Art is wondering if he should expand his internet speeds to 100Mbps to watch Netflix. Leo says that 50Mbps down is fine for watching Netflix, but the more devices he has on his network, the more bandwidth he'll need. The more mobile devices, internet of things boxes, and simple computer access, 100Mbps+ is more realistic.
Chip listens to iHeartRadio on an internet radio called the Logitech Squeezebox. He's recently lost a lot of stations after an update, though. Leo has a hunch that many of those stations simply dropped out of streaming because of the cost of bandwidth for every single listener who is tuning in. It's a completely different model than broadcast because there's a hard cost. Its more like magazine publishing. But it could also be that iHeartRadio could be blocking the station.
Dave wants to improve the video streaming on his computer. Will an updated video capture card work for that? Leo says no. It really comes down to his internet connection speed. The GPU doesn't even come into the mix, as it's just blasted onto the screen. So the only way to improve the streaming is to improve his bandwidth. That means he'll have to pay for faster internet.
Ted is having trouble with his Wi-Fi. Leo says that's not really the fault of his network so much as it's just congested from everyone else's networks and activity. Also, Ted is streaming 4K video and that takes a lot of bandwidth. It may be that Ted's ISP just isn't giving him the bandwidth he needs to consistently get a good stream. On top of that, anything they publish gets cut in half when streaming via Wi-Fi and with the congestion and the bandwidth, that's quite a challenge to overcome.
Caesar and his family all use iMessage because they all have iPhones. When he shares videos, though, the quality is terrible. Leo says that the network is trying to save bandwidth. It's better to upload the videos to YouTube and then share a link. He could also share a link via iCloud. The better solution would be to get everyone to use WhatsApp.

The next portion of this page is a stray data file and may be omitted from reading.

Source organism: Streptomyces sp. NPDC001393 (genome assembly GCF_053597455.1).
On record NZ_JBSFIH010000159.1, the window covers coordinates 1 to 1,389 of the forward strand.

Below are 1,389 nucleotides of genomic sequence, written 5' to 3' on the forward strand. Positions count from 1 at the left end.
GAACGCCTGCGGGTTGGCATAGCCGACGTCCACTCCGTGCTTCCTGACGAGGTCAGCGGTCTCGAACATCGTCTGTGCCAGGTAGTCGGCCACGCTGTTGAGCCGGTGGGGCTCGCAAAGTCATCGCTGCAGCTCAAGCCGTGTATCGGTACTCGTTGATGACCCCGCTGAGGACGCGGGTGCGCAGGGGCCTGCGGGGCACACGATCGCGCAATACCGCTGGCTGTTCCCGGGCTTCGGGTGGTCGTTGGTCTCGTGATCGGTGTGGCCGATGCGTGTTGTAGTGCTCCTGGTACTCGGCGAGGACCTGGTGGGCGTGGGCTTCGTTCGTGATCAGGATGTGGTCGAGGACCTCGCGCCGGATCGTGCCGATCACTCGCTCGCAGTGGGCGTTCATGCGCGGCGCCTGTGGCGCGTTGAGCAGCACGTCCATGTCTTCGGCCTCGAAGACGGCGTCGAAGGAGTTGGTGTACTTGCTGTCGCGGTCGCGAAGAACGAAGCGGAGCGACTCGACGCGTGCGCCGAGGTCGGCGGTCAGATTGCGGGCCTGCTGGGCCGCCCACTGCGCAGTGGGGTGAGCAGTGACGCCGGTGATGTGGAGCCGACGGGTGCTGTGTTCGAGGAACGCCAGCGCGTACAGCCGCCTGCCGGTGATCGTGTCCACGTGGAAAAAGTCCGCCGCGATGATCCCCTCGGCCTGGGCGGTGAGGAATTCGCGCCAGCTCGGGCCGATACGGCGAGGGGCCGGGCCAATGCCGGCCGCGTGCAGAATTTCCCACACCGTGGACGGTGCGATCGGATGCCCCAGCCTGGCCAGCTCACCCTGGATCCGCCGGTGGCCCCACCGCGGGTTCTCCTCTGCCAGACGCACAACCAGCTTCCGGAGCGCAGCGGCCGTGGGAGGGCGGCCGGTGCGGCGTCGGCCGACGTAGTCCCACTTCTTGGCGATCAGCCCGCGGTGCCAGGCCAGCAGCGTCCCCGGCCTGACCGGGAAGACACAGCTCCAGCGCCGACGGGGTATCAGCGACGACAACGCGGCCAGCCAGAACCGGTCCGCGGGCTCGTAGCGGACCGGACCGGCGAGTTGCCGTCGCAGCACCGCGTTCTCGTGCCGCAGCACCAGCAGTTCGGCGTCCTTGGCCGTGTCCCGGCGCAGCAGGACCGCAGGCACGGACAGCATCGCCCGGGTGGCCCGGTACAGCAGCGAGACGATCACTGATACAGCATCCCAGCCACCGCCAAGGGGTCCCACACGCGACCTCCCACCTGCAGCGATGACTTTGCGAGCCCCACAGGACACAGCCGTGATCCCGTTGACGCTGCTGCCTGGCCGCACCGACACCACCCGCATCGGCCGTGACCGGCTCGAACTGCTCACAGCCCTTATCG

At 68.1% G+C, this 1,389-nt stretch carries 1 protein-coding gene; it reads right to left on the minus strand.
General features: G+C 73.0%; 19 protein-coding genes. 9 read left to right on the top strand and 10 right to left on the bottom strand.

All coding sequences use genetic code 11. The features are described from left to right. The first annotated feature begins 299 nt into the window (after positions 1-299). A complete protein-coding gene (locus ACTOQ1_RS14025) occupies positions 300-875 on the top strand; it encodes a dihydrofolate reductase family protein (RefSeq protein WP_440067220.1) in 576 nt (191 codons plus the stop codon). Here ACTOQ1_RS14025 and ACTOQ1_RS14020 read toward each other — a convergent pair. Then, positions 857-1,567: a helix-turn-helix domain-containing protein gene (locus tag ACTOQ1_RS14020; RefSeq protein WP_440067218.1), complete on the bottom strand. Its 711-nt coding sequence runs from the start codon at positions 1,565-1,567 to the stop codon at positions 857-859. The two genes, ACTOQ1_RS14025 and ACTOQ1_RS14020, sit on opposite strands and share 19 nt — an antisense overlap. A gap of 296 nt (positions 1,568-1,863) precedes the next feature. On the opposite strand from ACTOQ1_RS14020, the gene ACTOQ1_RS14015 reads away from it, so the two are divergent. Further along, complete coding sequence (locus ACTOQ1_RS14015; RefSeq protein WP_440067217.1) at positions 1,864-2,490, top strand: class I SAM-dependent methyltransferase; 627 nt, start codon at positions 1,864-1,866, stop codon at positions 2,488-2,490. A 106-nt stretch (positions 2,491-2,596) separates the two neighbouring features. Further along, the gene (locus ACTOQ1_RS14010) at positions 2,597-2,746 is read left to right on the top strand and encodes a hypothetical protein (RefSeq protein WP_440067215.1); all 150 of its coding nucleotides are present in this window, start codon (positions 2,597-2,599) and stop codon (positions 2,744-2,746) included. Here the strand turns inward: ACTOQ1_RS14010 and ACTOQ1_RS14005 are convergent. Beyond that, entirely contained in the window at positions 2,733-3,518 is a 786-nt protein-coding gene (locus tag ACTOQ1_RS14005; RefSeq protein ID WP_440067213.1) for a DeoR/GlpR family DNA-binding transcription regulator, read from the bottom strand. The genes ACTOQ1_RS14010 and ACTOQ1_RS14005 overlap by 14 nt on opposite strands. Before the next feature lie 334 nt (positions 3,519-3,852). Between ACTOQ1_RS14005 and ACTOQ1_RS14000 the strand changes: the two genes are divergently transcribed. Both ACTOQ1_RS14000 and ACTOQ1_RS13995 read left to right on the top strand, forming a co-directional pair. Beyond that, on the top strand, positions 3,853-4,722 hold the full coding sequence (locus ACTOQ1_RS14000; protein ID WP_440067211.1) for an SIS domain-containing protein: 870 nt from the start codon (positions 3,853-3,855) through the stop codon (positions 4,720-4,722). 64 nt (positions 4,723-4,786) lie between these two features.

Terri got satellite internet and she used up her peak time cap watching TV. Leo says that the problem with satellite TV is that it has very limited bandwidth and as such, it can limit the amount of bandwidth she'll use. Is there a way she can download Netflix programs to do it?
Scott is having issues with his downloads being inconsistent and slow. Leo says that ISPs usually use the phrase "up to" in their claims, and that's usually with the ideal conditions. Leo says that uploading can also slow down his internet access. How does uploading slow him down? Leo says that servers require acknowledgement that his traffic is coming through, so if he's downloading while his data is being backed up, it has to wait for its turn to upload that acknowledgement. This is why Carbonite uses very little upload bandwidth and why it takes so long to back up with it.
Marilyn says that her internet carrier is trying to charge her extra for bandwidth. She uses Dish. Leo says that satellite internet has bandwidth caps because it's very constrained. Leo only recommends satellite when there's no other choice. He recommends going to DSLReports.com. They have ISP reviews by geographic area. If there's nothing else in her area, Marilyn would be much better off going with LTE wireless.
Newt is getting a new Apple TV from his son, who says it doesn't work for him. Leo says it should if he has internet. Newt says that their internet just isn't good enough to handle video streaming. He's also using up all his data. Leo says that doesn't have anything to do with Apple TV, it's just lousy internet. It's capped internet at that.
Earl wants an unlimited data plan. Leo says that Sprint and T-Mobile both offer unlimited data plans. If he's not ready to jump to another carrier, he can save data by managing the settings in his iPhone. If he has iOS 8 or later, he should look under his usage settings. He can disable cellular data for individual apps.